A SUMMARY of How Exposure & Natural Light Affect Your Room
Unless your room has no windows OR you’re a vampire, you’ve probably had to deal with natural light and exposure when choosing paint colours. And maybe you didn’t even KNOW that it was exposure that was messin’ with yo’ mind as your gray went purple and your beige went green, but let me tell you, exposure is a force to be reckoned with! (I ‘reckon‘ most things with wine, it helps).
Shown here: Benjamin Moore Mount Saint Anne
So, while I’ve written blog posts individually for north, south, east and west-facing rooms, as well as rooms with 2 exposures, this post is to give you a simple, meat n’ potatoes summary. If you want to dig a lil’ deeper, I’ve included some great links for you to my other articles which will go more in-depth.
North-facing rooms have a gray light coming in that has a subtle hint of blue in it – this means that it’s a cool light.
Shown here: Sherwin Williams Pure White
Shown here: Sherwin Williams Argos
Shown above: Benjamin Moore Steel Wool, see the before and afters here
- It can be slightly easier to pick paint colours for north-facing rooms as the light is more consistent throughout the day
- North-facing rooms can still be BRIGHT if there are enough windows, but bright doesn’t mean WARM. These rooms will also have fewer shadows to contend with compared to south/east/west
- If you paint a north-facing room a cool gray, blue, green or purple, you risk the room feeling DOUBLY as chilly. Painting a north-facing room a warm neutral or warm colour can help to balance out the cool light coming in
- It might be tempting to paint a north-facing room white, but some whites won’t react as well in a northern space
East-facing rooms have a soft, bright light in the morning that is slightly warm, but NOTHING like afternoon western light.
Shown here: Sherwin Williams Pure White
Shown here: Benjamin Moore Collingwood
- As the day progresses, eastern light gets whiter and brighter until noon and can wash-out paint colours at the height of the day
- In the afternoon, east-facing rooms become more gray and subdued, acting a bit more like north-facing rooms, but maybe not as bright
- East-facing rooms often do better with slightly warmer colours. Colours like greige may fall a bit flat in the afternoon
South-facing rooms have a warm, yellow-toned light coming in. This light gets warmer/hotter closer to the evening.
Shown here: Sherwin Williams Barcelona Beige
See the blog post HERE
- South-facing rooms can make paint colours look washed-out in the middle of the day and can create more shadows
- Painting a south-facing room a warm colour will increase the visual warmth of the space. If you paint a south-facing room a gray or cool colour, it can help to balance out the warm sunshine coming in the windows
West-facing rooms tend to be a bit flat and gray in the morning hours, but once noon hits, things start to lighten and brighten and you may hear the faint sound of Kylie poppin’ a wine cork (hey, it’s 5 o’clock SOMEwhere).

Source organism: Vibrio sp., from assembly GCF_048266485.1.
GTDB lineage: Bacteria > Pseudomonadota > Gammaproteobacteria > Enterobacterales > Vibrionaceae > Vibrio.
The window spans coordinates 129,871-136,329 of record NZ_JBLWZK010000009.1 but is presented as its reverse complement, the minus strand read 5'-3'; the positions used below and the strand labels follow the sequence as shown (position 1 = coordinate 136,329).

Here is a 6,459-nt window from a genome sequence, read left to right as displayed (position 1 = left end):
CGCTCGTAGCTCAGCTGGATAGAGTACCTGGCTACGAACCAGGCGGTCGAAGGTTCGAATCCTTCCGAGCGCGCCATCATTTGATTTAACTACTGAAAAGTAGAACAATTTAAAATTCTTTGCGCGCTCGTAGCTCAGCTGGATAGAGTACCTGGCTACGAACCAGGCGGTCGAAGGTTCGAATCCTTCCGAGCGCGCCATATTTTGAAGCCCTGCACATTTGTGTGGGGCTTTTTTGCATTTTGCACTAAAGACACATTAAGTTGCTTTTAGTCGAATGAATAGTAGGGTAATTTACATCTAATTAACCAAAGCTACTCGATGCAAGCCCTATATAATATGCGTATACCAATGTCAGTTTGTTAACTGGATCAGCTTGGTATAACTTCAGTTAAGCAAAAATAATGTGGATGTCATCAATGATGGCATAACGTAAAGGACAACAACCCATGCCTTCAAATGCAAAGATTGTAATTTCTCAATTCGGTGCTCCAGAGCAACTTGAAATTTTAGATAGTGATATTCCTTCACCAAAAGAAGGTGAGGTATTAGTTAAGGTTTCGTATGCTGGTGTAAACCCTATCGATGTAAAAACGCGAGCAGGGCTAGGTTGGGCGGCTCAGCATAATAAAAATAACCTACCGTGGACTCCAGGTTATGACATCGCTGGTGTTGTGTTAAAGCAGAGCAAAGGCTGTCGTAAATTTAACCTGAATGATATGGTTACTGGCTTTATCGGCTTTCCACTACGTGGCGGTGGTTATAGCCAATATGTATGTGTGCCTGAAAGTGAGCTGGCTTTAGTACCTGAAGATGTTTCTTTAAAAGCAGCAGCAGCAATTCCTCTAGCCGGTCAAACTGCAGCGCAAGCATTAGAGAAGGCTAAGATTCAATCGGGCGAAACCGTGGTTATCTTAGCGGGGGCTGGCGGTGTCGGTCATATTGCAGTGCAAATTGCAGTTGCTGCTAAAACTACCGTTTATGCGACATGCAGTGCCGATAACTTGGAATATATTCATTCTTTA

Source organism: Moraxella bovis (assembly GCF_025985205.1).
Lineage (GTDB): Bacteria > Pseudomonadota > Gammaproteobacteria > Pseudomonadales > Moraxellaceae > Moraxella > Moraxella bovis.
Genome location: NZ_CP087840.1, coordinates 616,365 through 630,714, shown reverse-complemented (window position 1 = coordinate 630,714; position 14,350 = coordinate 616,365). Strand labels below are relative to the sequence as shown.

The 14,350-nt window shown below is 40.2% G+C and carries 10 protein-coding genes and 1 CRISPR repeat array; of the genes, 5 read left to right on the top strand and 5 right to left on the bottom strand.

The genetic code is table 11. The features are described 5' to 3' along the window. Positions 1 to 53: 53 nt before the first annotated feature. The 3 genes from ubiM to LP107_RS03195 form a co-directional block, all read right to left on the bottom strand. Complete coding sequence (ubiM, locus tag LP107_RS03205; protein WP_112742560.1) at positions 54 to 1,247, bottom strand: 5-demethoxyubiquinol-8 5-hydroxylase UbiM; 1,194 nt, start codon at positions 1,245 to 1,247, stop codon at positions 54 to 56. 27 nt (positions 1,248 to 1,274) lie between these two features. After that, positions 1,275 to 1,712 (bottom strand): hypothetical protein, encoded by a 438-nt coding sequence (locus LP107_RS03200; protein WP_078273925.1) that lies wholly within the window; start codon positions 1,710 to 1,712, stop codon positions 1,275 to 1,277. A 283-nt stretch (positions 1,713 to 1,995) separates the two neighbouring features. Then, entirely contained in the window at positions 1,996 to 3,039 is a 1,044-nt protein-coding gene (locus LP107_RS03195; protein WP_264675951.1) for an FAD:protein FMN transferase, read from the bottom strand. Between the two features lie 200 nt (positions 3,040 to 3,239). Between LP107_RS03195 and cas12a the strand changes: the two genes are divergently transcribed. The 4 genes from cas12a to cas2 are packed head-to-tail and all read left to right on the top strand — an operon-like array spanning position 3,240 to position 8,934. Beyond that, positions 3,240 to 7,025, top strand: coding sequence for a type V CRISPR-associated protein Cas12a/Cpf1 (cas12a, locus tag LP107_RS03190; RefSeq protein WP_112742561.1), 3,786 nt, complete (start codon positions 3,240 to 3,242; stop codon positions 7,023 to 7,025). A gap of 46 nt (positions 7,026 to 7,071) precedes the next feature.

Shown here: BM Silver Marlin
- As the afternoon progresses, the light coming in appears warmer and warmer as the sun gets closer to setting, becoming CONSIDERABLY warmer in mid/late afternoon
- West-facing rooms can handle both slightly warm and cool colours, keeping in mind that in the afternoon, SUPER warm colours will only increase in intensity
Let’s take a quick break to talk about paint samples…
Undoubtedly, you’ll be heading out in the near future to grab paint samples – stop right there! I want you to check out SAMPLIZE. Samplize offers peel and stick paint samples that are more AFFORDABLE, EASIER and more ENVIRONMENTALLY FRIENDLY than traditional paint pots. Here are just a FEW reasons why I recommend Samplize to my clients…
- Samples arrive ON YOUR DOORSTEP in 1-3 business days, depending on location
- At $6.99, they’re more affordable than the samples pots/rollers/foam boards that are needing for traditional paint sampling
- If you keep the samples on their white paper, you can move them around the room
Visit the SAMPLIZE website HERE
How to choose paint colours for rooms with 2 or 3 exposures
If you have a room with 2 or 3 exposures, it’s actually not a bad thing! When you have only 1 exposure, you are 100% reliant on that particular light throughout the day, whereas multiple exposures can offer some balance to the more extreme ends (ie: extreme north/south).
E-DESIGN KYLIE M – PHOTOGRAPHY JR PHOTOGRAPHY
Read more:The 8 Best Blue-Green Paint Colours
In rooms with multiple exposures, things get tricky to explain as it can depend a lot on which windows are larger and if there is any shrubbery/grass/patio overhang or any other exterior influences that could block the light, so generally speaking:
- If you have 2 or more exposure and ONE of those is either north or south (meaning the others are east or west), you will likely want to focus on the north/south as they tend to the more dominant lights
- If you have an east-west, I would lean toward the warmer end (humour the eastern side) more than the western
- If you have north/south, this is the best mix as you can look at both north and south-facing colour options to see which ones best suit your tastes and the interior of your home!
Check out my affordable AND fun E-design and Online Paint Color Consulting!
KYLIE M INTERIORS E-DESIGN, ONLINE VIRTUAL PAINT COLOUR CONSULTING AND DIY DECORATING AND DESIGN IDEAS USING BENJAMIN MOORE AND SHERWIN WILLIAMS PAINT COLOURS
WRITTEN IN 2018, AWESOMELY UPDATED IN 2020